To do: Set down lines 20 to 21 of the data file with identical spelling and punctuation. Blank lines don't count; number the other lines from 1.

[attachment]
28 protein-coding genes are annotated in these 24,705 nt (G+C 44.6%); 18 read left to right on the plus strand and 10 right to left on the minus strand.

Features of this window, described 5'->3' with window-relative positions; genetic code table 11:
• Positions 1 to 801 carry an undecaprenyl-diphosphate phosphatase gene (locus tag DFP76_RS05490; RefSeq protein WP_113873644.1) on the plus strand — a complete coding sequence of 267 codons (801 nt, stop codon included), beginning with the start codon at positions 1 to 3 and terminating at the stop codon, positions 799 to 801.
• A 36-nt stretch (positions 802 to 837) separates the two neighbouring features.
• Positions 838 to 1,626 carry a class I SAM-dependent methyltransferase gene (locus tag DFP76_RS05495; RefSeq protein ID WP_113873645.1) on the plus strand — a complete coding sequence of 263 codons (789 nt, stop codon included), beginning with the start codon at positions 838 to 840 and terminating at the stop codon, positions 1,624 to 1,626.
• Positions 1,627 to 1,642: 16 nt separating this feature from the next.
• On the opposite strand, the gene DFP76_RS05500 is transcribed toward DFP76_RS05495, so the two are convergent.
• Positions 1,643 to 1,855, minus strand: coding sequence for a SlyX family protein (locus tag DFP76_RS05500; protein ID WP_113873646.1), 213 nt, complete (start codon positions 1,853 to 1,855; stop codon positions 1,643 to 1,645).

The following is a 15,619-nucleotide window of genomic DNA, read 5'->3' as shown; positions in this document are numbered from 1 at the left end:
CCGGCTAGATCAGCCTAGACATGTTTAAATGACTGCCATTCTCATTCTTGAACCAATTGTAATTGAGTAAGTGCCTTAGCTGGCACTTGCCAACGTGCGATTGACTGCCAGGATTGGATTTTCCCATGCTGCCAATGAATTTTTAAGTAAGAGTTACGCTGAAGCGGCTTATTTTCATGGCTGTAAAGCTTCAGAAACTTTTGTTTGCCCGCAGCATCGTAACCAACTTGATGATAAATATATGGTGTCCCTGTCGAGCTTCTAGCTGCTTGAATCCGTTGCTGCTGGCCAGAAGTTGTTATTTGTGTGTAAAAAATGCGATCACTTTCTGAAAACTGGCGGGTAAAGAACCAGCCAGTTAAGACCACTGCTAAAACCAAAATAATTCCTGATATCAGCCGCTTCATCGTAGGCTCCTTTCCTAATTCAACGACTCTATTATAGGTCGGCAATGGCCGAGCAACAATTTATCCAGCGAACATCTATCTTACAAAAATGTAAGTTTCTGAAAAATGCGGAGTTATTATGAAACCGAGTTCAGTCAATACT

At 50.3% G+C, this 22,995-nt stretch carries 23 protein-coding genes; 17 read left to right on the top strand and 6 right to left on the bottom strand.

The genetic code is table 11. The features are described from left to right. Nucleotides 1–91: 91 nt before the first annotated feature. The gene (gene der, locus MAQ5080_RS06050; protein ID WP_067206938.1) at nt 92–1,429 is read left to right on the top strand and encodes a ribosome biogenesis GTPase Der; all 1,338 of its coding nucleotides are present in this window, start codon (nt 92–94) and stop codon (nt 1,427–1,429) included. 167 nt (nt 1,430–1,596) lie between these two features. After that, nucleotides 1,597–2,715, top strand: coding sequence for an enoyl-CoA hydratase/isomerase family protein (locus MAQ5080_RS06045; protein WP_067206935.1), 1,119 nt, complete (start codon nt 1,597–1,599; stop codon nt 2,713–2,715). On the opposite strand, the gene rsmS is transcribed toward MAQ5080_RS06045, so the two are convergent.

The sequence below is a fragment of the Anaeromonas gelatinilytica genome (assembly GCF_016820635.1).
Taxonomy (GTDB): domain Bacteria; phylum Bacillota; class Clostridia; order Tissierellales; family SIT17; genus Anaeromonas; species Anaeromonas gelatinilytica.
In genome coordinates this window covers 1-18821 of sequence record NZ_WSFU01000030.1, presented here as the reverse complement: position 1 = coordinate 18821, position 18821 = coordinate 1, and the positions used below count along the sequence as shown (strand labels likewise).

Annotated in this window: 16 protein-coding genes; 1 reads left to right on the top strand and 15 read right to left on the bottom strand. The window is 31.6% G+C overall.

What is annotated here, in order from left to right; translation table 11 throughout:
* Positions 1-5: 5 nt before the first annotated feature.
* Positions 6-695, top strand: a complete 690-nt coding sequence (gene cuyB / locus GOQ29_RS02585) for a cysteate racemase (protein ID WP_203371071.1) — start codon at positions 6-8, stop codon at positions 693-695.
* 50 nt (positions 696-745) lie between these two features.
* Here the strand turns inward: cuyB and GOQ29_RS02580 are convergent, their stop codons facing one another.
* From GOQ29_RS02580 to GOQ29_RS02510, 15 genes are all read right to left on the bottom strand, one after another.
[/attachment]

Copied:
* 50 nt (positions 696-745) lie between these two features.
* Here the strand turns inward: cuyB and GOQ29_RS02580 are convergent, their stop codons facing one another.